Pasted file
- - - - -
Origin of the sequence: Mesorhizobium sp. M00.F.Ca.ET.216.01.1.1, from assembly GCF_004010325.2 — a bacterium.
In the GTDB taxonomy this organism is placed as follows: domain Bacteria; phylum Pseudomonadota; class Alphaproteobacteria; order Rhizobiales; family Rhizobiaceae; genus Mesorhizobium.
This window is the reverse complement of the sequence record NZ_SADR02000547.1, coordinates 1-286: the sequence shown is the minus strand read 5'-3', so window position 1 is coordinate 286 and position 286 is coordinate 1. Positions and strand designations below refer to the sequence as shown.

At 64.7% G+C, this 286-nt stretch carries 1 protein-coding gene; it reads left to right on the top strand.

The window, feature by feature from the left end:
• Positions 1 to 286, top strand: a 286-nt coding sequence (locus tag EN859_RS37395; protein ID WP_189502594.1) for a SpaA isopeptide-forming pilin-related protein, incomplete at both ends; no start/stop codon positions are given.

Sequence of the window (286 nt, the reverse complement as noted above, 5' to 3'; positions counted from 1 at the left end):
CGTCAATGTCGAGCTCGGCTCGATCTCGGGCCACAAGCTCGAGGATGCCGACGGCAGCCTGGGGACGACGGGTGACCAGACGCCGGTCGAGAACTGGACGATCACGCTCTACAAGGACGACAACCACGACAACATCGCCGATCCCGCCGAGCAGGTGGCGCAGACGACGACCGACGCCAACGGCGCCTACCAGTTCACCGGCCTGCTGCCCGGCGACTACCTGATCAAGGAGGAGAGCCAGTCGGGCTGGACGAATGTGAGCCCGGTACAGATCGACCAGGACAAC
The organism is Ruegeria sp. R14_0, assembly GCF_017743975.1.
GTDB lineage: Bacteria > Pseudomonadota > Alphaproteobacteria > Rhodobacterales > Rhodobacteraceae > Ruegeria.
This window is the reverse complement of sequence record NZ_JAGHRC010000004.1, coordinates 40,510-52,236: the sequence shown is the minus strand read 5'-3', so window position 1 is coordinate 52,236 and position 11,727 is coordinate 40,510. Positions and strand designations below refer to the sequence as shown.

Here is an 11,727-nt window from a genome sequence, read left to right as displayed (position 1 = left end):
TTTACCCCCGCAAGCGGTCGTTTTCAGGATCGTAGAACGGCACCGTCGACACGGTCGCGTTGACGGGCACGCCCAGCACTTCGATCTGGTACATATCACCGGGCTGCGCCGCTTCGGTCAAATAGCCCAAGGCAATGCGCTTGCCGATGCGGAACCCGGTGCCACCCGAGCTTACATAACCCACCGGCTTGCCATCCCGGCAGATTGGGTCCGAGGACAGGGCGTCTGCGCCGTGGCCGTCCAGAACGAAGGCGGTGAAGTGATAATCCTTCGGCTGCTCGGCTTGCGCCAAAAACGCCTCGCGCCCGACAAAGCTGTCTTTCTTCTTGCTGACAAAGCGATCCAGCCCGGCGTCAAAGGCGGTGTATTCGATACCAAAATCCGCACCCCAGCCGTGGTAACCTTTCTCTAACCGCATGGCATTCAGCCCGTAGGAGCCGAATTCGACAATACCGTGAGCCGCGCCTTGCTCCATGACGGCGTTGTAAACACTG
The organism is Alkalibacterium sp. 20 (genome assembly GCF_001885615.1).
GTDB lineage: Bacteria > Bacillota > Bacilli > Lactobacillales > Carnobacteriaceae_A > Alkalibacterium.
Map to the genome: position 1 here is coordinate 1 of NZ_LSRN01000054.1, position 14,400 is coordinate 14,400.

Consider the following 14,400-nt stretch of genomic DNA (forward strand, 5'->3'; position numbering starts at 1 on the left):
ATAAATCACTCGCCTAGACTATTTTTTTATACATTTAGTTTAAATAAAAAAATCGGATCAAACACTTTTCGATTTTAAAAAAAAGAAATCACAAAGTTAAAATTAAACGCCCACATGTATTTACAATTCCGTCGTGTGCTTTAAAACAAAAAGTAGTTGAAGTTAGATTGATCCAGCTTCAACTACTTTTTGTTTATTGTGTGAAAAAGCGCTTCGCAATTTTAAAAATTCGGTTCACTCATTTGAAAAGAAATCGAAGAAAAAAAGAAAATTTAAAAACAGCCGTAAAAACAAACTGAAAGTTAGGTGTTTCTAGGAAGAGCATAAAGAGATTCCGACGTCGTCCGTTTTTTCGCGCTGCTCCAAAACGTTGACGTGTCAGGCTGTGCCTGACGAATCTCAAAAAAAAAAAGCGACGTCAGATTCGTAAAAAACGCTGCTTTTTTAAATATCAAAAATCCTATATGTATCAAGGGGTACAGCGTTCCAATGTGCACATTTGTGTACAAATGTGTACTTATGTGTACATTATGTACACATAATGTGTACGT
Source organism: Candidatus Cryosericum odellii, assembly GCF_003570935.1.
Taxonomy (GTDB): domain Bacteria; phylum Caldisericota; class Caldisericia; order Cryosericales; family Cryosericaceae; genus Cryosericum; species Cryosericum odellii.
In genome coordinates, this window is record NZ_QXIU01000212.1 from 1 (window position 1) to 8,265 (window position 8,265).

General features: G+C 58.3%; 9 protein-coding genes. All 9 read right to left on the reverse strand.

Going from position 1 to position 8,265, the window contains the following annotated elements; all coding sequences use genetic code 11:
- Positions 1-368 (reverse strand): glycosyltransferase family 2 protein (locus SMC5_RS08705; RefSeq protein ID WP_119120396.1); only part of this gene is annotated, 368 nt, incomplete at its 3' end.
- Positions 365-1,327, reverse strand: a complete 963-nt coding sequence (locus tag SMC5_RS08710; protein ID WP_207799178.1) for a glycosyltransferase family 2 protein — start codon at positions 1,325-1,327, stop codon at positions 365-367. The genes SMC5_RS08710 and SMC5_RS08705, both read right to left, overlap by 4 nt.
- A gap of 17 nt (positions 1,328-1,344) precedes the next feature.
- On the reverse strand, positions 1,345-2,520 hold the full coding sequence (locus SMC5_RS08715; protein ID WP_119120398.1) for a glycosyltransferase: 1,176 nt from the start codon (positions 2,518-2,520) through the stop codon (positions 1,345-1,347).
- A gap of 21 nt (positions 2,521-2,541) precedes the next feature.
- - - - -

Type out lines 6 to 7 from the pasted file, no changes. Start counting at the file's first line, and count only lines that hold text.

• Positions 1 to 286, top strand: a 286-nt coding sequence (locus tag EN859_RS37395; protein ID WP_189502594.1) for a SpaA isopeptide-forming pilin-related protein, incomplete at both ends; no start/stop codon positions are given.

Sequence of the window (286 nt, the reverse complement as noted above, 5' to 3'; positions counted from 1 at the left end):